Economy Minister Eli Cohen holds shares in a company that makes loans to customers in the United States, according to the conflict of interest agreement he signed with the state that was published this week. The shares are held in a blind trust, as required for approval by the permits committee at the State Comptroller’s Office.
Which company? Who are its other shareholders? That information isn’t available to the public. At the Registrar of Companies, it is registered to the minister, under the name DSN Holdings. That’s easily obtainable, but who are its customers and suppliers? That’s a private matter.
Zeev Elkin, the environmental protection minister and Jerusalem affairs and heritage minister, received a loan of 600,000 shekels ($170,000) from his oligarch friend Vladimir Dubov, formerly an owners of the giant Russian energy conglomerate Yukos. Dubov is considered a Kremlin opponent, whereas Elkin, as is well known, frequently visits the Kremlin with Prime Minister Benjamin Netanyahu.
Elkin did report this loan, but the information wasn’t made public until TheMarker uncovered it and reported it in 2015. This week it was learned that, following the reporting, the Justice Ministry made a special conflict of interest arrangement for Elkin’s entire relationship with Dubov.
Until 2010, Prime Minister Benjamin Netanyahu had holdings in the Texas-based firm Seadrift, which is controlled by his cousin Nathan Milikowsky. The public was unaware of this until Netanyahu asked the permits committee for permission to receive $1 million from Milikowsky for his legal defense. The suspiciously low price at which Netanyahu bought the shares was only revealed after that information became public. For the past three months, the attorney general has been considering opening an inquiry or criminal investigation into this affair. As TheMarker reported in April, Netanyahu also held shares in another corporation controlled by Milikowsky. Which one? Netanyahu refuses to say. The information is in a safe and is deemed confidential.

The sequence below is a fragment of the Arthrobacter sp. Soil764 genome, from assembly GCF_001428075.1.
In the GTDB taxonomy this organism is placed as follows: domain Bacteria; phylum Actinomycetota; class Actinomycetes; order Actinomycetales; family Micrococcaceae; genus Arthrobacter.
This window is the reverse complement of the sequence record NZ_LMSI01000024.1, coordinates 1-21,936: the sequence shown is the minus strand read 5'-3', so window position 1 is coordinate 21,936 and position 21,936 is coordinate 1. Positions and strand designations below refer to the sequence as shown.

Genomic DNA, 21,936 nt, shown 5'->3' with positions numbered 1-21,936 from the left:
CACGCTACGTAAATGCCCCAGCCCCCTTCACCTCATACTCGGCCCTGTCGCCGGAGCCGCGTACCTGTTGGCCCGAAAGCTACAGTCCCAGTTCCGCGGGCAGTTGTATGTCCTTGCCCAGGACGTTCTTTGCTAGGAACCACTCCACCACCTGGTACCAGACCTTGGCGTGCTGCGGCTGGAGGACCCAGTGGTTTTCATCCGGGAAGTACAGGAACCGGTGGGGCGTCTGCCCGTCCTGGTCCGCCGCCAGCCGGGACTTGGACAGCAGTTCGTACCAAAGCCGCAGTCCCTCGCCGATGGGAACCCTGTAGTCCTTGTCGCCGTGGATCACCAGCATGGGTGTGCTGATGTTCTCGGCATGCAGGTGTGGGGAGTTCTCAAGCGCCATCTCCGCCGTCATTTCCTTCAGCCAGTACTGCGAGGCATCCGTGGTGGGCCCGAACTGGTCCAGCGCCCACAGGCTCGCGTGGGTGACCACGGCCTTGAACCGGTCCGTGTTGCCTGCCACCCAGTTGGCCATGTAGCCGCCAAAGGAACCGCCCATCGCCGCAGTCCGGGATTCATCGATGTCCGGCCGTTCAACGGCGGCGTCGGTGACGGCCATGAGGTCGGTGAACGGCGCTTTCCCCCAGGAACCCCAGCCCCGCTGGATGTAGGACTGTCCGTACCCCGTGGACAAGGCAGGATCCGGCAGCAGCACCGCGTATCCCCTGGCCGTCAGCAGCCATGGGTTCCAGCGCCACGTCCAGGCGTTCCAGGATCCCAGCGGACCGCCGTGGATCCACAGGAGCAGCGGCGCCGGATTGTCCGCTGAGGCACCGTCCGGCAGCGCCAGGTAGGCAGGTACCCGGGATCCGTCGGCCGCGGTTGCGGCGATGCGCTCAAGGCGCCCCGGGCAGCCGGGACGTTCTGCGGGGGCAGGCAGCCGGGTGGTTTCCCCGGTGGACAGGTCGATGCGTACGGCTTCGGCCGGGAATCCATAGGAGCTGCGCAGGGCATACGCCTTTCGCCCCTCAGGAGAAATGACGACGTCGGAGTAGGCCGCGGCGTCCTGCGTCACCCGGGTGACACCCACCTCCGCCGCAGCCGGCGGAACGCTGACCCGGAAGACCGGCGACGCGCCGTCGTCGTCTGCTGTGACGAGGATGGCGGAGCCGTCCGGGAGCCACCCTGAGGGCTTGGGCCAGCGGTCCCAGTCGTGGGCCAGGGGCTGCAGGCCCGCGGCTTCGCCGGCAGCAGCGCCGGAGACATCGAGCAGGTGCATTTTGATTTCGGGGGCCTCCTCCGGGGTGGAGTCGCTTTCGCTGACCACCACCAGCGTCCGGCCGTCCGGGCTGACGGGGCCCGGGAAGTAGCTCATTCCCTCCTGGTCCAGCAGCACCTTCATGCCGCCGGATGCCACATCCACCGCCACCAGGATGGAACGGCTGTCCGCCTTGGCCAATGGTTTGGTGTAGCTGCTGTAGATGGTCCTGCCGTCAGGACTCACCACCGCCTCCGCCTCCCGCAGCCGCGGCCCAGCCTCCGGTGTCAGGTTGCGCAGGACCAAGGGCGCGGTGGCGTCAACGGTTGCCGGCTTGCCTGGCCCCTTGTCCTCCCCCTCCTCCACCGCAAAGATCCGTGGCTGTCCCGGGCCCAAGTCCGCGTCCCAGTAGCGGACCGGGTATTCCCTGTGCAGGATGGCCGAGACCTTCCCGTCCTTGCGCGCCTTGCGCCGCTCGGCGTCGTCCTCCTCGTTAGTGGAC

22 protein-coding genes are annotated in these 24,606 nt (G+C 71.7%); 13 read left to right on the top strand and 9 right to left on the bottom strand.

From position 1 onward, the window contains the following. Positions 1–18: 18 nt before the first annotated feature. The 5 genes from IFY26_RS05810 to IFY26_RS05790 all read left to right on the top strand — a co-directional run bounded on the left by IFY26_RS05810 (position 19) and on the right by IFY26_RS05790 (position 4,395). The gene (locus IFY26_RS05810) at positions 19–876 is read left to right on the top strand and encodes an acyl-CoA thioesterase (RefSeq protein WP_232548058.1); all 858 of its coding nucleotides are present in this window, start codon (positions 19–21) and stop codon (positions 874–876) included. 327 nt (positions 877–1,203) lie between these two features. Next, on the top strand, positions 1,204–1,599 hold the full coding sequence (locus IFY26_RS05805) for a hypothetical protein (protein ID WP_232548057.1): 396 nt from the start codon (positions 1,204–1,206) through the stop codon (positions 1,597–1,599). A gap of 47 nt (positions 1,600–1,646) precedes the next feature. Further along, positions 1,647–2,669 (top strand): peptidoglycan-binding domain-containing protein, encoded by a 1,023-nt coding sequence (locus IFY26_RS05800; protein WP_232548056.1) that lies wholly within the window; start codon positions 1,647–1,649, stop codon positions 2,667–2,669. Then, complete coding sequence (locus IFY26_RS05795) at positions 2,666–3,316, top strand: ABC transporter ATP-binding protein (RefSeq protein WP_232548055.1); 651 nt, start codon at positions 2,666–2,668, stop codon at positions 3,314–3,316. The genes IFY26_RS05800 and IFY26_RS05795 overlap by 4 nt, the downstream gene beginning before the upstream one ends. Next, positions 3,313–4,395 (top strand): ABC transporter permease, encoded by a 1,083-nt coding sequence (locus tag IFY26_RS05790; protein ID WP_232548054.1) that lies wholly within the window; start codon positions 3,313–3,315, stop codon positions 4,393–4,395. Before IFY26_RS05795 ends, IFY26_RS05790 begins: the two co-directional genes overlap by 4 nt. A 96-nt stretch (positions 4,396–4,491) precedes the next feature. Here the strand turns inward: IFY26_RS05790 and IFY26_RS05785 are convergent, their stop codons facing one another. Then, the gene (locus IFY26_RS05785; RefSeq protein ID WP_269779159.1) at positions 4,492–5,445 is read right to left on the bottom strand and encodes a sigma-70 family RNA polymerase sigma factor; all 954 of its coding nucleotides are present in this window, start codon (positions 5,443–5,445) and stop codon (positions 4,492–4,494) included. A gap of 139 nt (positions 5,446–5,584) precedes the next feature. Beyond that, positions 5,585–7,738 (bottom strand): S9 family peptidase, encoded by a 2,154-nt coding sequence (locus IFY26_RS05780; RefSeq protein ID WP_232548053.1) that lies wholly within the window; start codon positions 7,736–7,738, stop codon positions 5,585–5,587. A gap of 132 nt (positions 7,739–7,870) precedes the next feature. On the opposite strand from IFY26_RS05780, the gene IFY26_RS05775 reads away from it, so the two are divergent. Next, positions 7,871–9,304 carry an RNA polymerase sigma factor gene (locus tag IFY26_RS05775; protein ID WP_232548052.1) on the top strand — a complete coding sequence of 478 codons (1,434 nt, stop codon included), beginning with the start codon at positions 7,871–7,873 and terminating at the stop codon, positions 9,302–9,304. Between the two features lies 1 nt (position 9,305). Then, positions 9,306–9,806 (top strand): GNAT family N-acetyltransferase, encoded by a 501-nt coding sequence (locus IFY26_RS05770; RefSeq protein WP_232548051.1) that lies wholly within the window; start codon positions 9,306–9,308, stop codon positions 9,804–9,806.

In 2017, Miki Zohar was rebuked by the Knesset Ethics Committee for holding three hearings of the Knesset Committee for Distributive Justice and Social Equality, which he chaired, about the Carmei Gat real estate project. It later transpired that his wife owned five apartments there. Ministers and deputy ministers must submit asset declarations to the Knesset speaker and the state comptroller. Knesset members are required to submit such declarations only to the Knesset speaker. All these declarations are kept in a safe and never made public.
Elected officials also purportedly deserve privacy, but on occasion, the right to privacy becomes the right to conceal conflicts of interest from the public. Experience shows that the infringement on their privacy is dwarfed by the benefits that transparency provides to the public. The public interest in preventing conflicts of interest outweighs elected officials’ right to privacy. The time has come for ministers’ and Knesset members’ asset declarations and conflict of interest agreements to be made public and subject to public scrutiny.
The above article is Haaretz’s lead editorial, as published in the Hebrew and English newspapers in Israel.
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